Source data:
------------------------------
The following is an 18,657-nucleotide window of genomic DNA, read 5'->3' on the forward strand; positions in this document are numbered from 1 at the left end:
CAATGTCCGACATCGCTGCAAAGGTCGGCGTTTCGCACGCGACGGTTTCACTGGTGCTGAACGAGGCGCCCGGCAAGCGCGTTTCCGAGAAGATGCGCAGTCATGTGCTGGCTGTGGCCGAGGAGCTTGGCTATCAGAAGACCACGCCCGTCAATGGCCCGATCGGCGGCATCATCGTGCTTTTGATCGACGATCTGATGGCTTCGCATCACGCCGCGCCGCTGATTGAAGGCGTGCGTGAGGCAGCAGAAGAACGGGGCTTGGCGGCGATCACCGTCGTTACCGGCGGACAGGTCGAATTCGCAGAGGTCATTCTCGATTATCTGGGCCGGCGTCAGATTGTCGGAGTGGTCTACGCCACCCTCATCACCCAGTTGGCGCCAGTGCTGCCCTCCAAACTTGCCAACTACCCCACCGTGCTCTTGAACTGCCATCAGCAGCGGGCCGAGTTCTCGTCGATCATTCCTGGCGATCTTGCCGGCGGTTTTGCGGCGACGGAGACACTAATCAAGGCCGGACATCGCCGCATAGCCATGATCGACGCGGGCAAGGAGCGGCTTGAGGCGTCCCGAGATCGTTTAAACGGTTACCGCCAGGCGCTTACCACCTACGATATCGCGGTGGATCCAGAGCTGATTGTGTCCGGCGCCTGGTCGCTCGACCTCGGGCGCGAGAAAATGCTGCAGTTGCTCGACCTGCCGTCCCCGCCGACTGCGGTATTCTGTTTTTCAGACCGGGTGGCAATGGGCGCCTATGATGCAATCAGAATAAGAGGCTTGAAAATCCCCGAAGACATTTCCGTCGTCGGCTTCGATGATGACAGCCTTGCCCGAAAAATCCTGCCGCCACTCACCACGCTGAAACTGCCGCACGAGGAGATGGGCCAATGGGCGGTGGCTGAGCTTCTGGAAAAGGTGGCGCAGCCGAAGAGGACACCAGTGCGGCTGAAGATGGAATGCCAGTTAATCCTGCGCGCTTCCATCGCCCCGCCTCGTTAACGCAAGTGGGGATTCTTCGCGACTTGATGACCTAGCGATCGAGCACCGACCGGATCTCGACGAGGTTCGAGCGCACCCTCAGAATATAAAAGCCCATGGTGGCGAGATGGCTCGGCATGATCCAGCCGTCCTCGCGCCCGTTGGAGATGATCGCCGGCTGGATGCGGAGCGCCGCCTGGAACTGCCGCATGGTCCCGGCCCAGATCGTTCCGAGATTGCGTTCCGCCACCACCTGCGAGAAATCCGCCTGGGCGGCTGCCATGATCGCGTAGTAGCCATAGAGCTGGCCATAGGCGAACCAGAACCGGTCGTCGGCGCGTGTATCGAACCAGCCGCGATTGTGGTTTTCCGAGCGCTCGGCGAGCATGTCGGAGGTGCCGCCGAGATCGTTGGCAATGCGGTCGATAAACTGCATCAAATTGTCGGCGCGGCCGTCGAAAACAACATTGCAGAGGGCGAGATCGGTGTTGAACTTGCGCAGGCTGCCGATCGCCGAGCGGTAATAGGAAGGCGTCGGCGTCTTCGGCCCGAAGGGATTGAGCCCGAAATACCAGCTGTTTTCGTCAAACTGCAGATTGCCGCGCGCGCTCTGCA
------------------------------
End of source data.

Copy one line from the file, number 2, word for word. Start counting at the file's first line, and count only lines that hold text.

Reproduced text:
CAATGTCCGACATCGCTGCAAAGGTCGGCGTTTCGCACGCGACGGTTTCACTGGTGCTGAACGAGGCGCCCGGCAAGCGCGTTTCCGAGAAGATGCGCAGTCATGTGCTGGCTGTGGCCGAGGAGCTTGGCTATCAGAAGACCACGCCCGTCAATGGCCCGATCGGCGGCATCATCGTGCTTTTGATCGACGATCTGATGGCTTCGCATCACGCCGCGCCGCTGATTGAAGGCGTGCGTGAGGCAGCAGAAGAACGGGGCTTGGCGGCGATCACCGTCGTTACCGGCGGACAGGTCGAATTCGCAGAGGTCATTCTCGATTATCTGGGCCGGCGTCAGATTGTCGGAGTGGTCTACGCCACCCTCATCACCCAGTTGGCGCCAGTGCTGCCCTCCAAACTTGCCAACTACCCCACCGTGCTCTTGAACTGCCATCAGCAGCGGGCCGAGTTCTCGTCGATCATTCCTGGCGATCTTGCCGGCGGTTTTGCGGCGACGGAGACACTAATCAAGGCCGGACATCGCCGCATAGCCATGATCGACGCGGGCAAGGAGCGGCTTGAGGCGTCCCGAGATCGTTTAAACGGTTACCGCCAGGCGCTTACCACCTACGATATCGCGGTGGATCCAGAGCTGATTGTGTCCGGCGCCTGGTCGCTCGACCTCGGGCGCGAGAAAATGCTGCAGTTGCTCGACCTGCCGTCCCCGCCGACTGCGGTATTCTGTTTTTCAGACCGGGTGGCAATGGGCGCCTATGATGCAATCAGAATAAGAGGCTTGAAAATCCCCGAAGACATTTCCGTCGTCGGCTTCGATGATGACAGCCTTGCCCGAAAAATCCTGCCGCCACTCACCACGCTGAAACTGCCGCACGAGGAGATGGGCCAATGGGCGGTGGCTGAGCTTCTGGAAAAGGTGGCGCAGCCGAAGAGGACACCAGTGCGGCTGAAGATGGAATGCCAGTTAATCCTGCGCGCTTCCATCGCCCCGCCTCGTTAACGCAAGTGGGGATTCTTCGCGACTTGATGACCTAGCGATCGAGCACCGACCGGATCTCGACGAGGTTCGAGCGCACCCTCAGAATATAAAAGCCCATGGTGGCGAGATGGCTCGGCATGATCCAGCCGTCCTCGCGCCCGTTGGAGATGATCGCCGGCTGGATGCGGAGCGCCGCCTGGAACTGCCGCATGGTCCCGGCCCAGATCGTTCCGAGATTGCGTTCCGCCACCACCTGCGAGAAATCCGCCTGGGCGGCTGCCATGATCGCGTAGTAGCCATAGAGCTGGCCATAGGCGAACCAGAACCGGTCGTCGGCGCGTGTATCGAACCAGCCGCGATTGTGGTTTTCCGAGCGCTCGGCGAGCATGTCGGAGGTGCCGCCGAGATCGTTGGCAATGCGGTCGATAAACTGCATCAAATTGTCGGCGCGGCCGTCGAAAACAACATTGCAGAGGGCGAGATCGGTGTTGAACTTGCGCAGGCTGCCGATCGCCGAGCGGTAATAGGAAGGCGTCGGCGTCTTCGGCCCGAAGGGATTGAGCCCGAAATACCAGCTGTTTTCGTCAAACTGCAGATTGCCGCGCGCGCTCTGCA